Abstract [en]

Aluminium (Al) has been recognised as a main toxic factor alongside pH in acidified water ecosystems. The toxic effect of Al has been attributed to inorganic Al (Ali), though there are few in situ studies in ambient humic waters which are the focus of this thesis.

The aim was to estimate Ali toxicity and thus also Ali concentrations in Swedish humic streams. Subsequently it is necessary to analyse Ali correctly, which was studied by modelling and method intercalibrations. The hypothesis was that the effect of Ali could be followed via physiological effects and Al accumulation, as well as by mortality. Toxicity was studied by in stream exposures of brown trout (Salmo trutta L.) and two salmonid prey organisms (Gammarus pulex and Baetis rhodani) during spring flood.

The modelling of the Ali fraction was performed using monitoring data covering all of Sweden with satisfactory results. The essential variables for Ali modelling were determined; Al, DOC, pH and F, while Fe, Ca and Mg had less effect. The automated analytical procedure for Ali (with cation exchange followed by complexation with pyrocatechol violet) was modified and validated and showed to be the preferred method for laboratory analyses.

To avoid detrimental effects for brown trout Ali should be <20 µg/L and pH >5.0; mortality was high when the Ali was above 50 µg/L. The invertebrates were more sensitive, as mortalities occurred at pH <6.0 and Ali >15 µg/L for G. pulex, and at pH <5.7 and Ali >20 µg/L for B. rhodani. It is prudent to use a wide view and let the most sensitive species set the tolerance limits; a pH above 5.7-6.0 and Ali below 15-20 µg/L allows the stream ecosystems to thrive.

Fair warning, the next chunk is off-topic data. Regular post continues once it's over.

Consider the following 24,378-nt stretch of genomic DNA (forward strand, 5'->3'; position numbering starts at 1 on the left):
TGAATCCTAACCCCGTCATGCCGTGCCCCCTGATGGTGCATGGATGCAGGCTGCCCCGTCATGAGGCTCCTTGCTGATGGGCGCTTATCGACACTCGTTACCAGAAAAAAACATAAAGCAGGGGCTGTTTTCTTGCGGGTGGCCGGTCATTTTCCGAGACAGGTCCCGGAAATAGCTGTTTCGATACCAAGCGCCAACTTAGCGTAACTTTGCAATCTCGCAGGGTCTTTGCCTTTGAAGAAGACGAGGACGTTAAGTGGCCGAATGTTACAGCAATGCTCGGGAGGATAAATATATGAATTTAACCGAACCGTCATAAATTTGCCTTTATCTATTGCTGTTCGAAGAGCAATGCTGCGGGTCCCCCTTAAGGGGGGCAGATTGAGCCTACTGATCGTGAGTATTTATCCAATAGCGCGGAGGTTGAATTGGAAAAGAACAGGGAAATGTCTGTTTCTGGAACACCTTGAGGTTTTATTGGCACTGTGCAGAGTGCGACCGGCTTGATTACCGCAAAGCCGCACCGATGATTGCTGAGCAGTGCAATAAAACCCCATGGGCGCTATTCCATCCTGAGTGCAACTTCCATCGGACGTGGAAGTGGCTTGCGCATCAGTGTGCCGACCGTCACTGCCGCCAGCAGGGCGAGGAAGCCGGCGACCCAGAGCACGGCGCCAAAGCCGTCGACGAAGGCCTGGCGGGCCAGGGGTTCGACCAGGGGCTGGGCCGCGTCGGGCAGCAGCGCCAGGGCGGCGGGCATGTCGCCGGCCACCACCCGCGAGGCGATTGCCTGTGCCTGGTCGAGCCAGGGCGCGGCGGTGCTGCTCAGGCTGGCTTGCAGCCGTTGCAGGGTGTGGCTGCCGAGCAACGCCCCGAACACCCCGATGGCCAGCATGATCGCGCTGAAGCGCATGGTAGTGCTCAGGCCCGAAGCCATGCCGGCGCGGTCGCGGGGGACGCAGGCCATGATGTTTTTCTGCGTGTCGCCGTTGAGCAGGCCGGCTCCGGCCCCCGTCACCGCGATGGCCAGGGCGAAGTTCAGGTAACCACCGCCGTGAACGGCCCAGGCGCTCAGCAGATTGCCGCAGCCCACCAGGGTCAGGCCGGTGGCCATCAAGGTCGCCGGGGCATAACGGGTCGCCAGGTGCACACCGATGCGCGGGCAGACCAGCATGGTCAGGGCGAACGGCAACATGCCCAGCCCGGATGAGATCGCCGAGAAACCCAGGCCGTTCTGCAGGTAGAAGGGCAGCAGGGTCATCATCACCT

Today, as waters are recovering from acidification, the aim of mitigating liming is to carefully adjust dosage to avoid suboptimal water quality. The thresholds found in this thesis can be used to efficiently but carefully decrease liming, as both Ali and pH levels have to be balanced to sustain the recovering aquatic biota.

Place, publisher, year, edition, pages
Stockholm: Department of Applied Environmental Science (ITM), Stockholm University, 2012. 42 p.
Inorganic Al, toxicity, acidification, humic streams
National Category
Environmental Sciences
Research subject
Applied Environmental Science
urn:nbn:se:su:diva-80651 (URN)978-91-7447-577-7 (ISBN)
Public defence
2012-10-26, De Geer Salen, Geovetenskapens hus, Svante Arrhenius väg 14, Stockholm, 10:00 (Swedish)
Available from: 2012-10-04 Created: 2012-09-25 Last updated: 2012-09-25Bibliographically approved

Open Access in DiVA

No full text

Other links

Publisher's full textPubMed

Search in DiVA

By author/editor
Andrén, Cecilia M
By organisation
Department of Applied Environmental Science (ITM)
In the same journal
Journal of Environmental Monitoring
Earth and Related Environmental Sciences

Search outside of DiVA

GoogleGoogle Scholar
The number of downloads is the sum of all downloads of full texts. It may include eg previous versions that are now no longer available

Altmetric score

Total: 62 hits
ReferencesLink to record
Permanent link

Direct link